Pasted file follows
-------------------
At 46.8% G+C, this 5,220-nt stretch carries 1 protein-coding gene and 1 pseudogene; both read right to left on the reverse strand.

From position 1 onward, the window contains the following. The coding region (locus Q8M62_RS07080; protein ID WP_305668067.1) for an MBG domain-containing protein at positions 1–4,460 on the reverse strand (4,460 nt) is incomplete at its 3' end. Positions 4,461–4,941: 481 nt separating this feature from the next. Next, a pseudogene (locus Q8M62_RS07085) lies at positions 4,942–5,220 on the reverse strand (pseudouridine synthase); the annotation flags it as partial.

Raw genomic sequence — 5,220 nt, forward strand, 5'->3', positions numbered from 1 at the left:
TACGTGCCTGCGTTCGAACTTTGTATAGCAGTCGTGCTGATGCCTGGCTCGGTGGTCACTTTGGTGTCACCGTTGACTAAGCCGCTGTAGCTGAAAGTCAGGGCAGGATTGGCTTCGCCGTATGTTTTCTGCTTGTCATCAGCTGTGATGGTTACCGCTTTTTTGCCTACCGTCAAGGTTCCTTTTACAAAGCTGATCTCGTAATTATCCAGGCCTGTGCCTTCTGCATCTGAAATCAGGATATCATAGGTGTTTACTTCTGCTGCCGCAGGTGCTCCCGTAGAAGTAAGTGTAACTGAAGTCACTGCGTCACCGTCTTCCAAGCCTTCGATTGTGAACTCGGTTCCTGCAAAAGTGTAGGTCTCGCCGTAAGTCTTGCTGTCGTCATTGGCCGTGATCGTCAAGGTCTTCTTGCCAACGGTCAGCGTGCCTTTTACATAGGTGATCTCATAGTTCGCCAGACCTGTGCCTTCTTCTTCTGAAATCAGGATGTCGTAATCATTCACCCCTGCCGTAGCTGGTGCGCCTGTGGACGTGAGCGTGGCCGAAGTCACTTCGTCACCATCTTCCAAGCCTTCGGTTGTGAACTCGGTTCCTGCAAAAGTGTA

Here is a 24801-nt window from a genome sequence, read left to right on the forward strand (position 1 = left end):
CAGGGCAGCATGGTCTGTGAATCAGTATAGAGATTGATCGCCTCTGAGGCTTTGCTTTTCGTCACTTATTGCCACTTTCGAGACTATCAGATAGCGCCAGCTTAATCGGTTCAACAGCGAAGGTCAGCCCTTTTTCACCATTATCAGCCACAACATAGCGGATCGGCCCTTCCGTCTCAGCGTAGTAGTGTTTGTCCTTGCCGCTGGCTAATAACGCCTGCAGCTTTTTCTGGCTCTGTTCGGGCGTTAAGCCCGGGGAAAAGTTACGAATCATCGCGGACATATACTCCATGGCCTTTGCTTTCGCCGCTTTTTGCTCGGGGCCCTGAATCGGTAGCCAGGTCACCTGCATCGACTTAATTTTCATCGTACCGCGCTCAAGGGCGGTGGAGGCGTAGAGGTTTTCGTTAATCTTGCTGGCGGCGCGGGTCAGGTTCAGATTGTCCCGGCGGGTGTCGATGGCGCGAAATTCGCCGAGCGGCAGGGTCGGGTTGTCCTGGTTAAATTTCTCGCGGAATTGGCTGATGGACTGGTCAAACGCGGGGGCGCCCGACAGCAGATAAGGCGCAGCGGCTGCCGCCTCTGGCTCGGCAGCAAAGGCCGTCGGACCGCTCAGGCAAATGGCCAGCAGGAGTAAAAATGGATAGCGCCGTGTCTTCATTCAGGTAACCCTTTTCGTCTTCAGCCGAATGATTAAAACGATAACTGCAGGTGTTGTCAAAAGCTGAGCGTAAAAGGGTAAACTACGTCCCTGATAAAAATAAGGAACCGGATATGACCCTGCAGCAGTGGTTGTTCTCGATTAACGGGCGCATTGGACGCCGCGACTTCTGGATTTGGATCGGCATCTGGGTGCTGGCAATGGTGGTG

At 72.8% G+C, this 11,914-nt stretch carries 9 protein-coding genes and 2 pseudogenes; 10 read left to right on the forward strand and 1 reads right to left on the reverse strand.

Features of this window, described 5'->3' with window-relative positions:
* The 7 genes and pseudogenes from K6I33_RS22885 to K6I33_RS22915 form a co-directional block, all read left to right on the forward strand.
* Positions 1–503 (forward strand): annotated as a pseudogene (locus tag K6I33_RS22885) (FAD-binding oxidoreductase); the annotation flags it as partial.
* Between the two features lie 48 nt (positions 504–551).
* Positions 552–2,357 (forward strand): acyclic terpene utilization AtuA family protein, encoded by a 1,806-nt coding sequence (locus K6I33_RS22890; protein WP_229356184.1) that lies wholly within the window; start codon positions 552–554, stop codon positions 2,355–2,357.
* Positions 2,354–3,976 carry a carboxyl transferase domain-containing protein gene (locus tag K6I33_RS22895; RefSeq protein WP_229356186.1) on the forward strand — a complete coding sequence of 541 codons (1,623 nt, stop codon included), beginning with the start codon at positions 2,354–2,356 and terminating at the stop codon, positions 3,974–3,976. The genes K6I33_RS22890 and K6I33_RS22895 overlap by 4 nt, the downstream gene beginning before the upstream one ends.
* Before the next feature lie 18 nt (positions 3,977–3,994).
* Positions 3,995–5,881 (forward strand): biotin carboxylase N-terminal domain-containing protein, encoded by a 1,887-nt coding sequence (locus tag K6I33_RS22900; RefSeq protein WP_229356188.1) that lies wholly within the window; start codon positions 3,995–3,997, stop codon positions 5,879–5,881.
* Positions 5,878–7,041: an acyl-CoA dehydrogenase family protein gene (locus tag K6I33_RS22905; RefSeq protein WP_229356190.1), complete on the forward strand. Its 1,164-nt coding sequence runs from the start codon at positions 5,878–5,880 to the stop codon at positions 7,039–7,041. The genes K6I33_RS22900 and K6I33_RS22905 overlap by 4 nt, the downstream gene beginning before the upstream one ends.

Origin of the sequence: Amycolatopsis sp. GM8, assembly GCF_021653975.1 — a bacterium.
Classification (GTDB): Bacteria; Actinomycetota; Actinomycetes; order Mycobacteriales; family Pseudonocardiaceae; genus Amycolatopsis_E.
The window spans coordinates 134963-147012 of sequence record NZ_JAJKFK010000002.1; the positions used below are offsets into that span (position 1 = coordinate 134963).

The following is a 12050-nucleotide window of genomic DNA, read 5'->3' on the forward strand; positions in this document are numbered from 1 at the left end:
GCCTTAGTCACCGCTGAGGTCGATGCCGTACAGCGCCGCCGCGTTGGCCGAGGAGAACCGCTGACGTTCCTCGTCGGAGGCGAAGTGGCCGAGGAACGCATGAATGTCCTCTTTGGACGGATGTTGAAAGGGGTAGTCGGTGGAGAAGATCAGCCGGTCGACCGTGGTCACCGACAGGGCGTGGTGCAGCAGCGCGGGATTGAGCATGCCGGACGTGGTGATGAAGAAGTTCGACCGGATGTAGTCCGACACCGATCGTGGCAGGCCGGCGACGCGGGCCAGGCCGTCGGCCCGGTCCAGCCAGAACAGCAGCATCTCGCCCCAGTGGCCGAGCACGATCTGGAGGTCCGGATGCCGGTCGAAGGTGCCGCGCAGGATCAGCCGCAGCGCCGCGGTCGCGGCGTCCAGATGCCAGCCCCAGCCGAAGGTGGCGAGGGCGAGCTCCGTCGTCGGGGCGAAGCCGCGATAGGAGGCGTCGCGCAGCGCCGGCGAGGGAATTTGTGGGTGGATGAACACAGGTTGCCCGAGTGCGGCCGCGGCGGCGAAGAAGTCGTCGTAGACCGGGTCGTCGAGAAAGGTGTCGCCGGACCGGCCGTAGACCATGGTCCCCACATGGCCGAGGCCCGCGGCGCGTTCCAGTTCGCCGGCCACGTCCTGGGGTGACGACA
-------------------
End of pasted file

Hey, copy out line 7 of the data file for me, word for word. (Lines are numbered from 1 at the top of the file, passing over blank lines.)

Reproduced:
At 72.8% G+C, this 11,914-nt stretch carries 9 protein-coding genes and 2 pseudogenes; 10 read left to right on the forward strand and 1 reads right to left on the reverse strand.